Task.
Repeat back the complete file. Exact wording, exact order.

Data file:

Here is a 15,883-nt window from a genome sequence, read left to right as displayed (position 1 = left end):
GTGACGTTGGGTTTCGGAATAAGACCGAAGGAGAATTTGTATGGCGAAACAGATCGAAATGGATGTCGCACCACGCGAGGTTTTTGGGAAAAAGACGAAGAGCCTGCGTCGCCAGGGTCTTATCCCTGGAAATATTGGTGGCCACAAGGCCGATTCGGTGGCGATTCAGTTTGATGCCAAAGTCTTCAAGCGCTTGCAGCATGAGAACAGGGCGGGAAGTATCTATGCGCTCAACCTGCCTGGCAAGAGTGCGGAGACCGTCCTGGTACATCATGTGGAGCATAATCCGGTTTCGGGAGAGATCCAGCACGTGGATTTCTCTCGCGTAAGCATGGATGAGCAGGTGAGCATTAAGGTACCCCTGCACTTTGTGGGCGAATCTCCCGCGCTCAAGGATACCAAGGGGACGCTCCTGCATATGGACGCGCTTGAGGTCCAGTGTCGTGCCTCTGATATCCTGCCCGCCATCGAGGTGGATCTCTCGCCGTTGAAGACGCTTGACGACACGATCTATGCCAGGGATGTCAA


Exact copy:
Here is a 15,883-nt window from a genome sequence, read left to right as displayed (position 1 = left end):
GTGACGTTGGGTTTCGGAATAAGACCGAAGGAGAATTTGTATGGCGAAACAGATCGAAATGGATGTCGCACCACGCGAGGTTTTTGGGAAAAAGACGAAGAGCCTGCGTCGCCAGGGTCTTATCCCTGGAAATATTGGTGGCCACAAGGCCGATTCGGTGGCGATTCAGTTTGATGCCAAAGTCTTCAAGCGCTTGCAGCATGAGAACAGGGCGGGAAGTATCTATGCGCTCAACCTGCCTGGCAAGAGTGCGGAGACCGTCCTGGTACATCATGTGGAGCATAATCCGGTTTCGGGAGAGATCCAGCACGTGGATTTCTCTCGCGTAAGCATGGATGAGCAGGTGAGCATTAAGGTACCCCTGCACTTTGTGGGCGAATCTCCCGCGCTCAAGGATACCAAGGGGACGCTCCTGCATATGGACGCGCTTGAGGTCCAGTGTCGTGCCTCTGATATCCTGCCCGCCATCGAGGTGGATCTCTCGCCGTTGAAGACGCTTGACGACACGATCTATGCCAGGGATGTCAA